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Australian Indigenous Players Hit Out at 'Empty Symbolism' at World Cup

Performers honor Indigenous culture before a match between the U.S. and Vietnam in the 2023 FIFA Women's World Cup at Eden Park in Auckland, New Zealand. (Jenna Watson-USA TODAY Sports)
Performers honor Indigenous culture before a match between the U.S. and Vietnam in the 2023 FIFA Women's World Cup at Eden Park in Auckland, New Zealand. (Jenna Watson-USA TODAY Sports)

Current and former international soccer players from Australia's Indigenous community have criticized the lack of legacy funding targeting First Nations football as the country hosts the Women's World Cup.

Australia is co-hosting the tournament with New Zealand, but the signatories said on Tuesday that they saw little evidence of funding to increase Indigenous participation in the A$291 million ($196.98 million) "Legacy '23" plan to grow the game in the country. The letter, addressed to Football Australia and FIFA, said the "ubiquitous Indigenous culture, symbolism, traditional ceremonies and installations" used at the tournament indicated the "central value" of Indigenous culture to football.

"[But] not a single dollar from the legacy program has been committed to organizations that are Indigenous-led, managed and have long carried the burden for First Nations in the Australian game," it continued.

"Without support for the Indigenous community and their programs, we consider this symbolism empty."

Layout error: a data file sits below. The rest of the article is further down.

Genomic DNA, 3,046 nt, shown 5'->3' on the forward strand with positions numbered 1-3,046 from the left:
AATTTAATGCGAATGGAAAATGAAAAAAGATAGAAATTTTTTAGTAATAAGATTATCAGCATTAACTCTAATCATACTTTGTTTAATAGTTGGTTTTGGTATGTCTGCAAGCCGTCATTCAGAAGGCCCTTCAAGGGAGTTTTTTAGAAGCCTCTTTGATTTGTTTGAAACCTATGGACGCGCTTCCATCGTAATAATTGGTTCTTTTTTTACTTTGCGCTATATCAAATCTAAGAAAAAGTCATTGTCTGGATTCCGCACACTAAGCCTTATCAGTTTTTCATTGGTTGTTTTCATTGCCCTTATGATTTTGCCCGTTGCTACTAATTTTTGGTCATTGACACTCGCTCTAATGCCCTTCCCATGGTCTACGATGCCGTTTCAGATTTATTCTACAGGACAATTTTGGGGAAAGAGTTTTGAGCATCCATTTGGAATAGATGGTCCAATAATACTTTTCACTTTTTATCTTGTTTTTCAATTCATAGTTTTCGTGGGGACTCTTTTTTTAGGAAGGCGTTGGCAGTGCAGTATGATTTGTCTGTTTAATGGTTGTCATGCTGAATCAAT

In response, Football Australia pointed to a string of programs targeting the Indigenous community, including the A$10 million New South Wales legacy program that had a specific First Nations element.

"The claim that there has been a lack of funding for grassroots indigenous football programs within the 'Legacy '23' initiative is not accurate," it said. "We want to make it clear that the support and advancement of Indigenous football programs are integral parts of our commitment."

FIFA said it was committed to "meaningful and authentic engagement with First Nations and Maori communities" and its women’s football officer Sarai Baremen, New Zealand-born and of Samoan/Dutch heritage, highlighted a series of initiatives through the tournament.

These included binational signage at all FIFA events, branded traditional place names for host cities and training sites, use of First Nations flags in stadiums, a tournament-specific First Nations and Maori cultural panel and significant integration of cultural protocol into the opening, closing, and pre-match ceremonies and VIP welcomes."

In a more practical measure, FIFA also highlighted the membership of First Nations and Maori business supplier networks to expand and diversify sustainable procurement models including gifting, catering, furniture, creative, biodiversity projects.

Australia's Indigenous peoples have inhabited the continent for tens of thousands of years, but have faced centuries of discrimination and neglect since colonization by Britain in 1788.

Indigenous rights are in focus in Australia, with the country set to vote this year in a referendum to decide whether to recognize them in its constitution for the first time.

The signatories to the letter included Jada Whyman, Gema Simon and Travis Dodd, all current and former members of the men's and women's national soccer teams.

The letter was organized by the Moriarty Foundation, whose founder, John Moriarty, was the first Indigenous footballer to represent Australia at soccer.

"Indigenous players have to fight that much harder just to have the same opportunities as non-Indigenous players," he said.

"And those living in remote and regional communities also face extreme financial disadvantage, high unemployment and housing challenges."

The Moriarty Foundation has launched a crowd funding campaign through GoFundMe during the World Cup to raise money for everything from boots to scholarships for Indigenous boys and girls.

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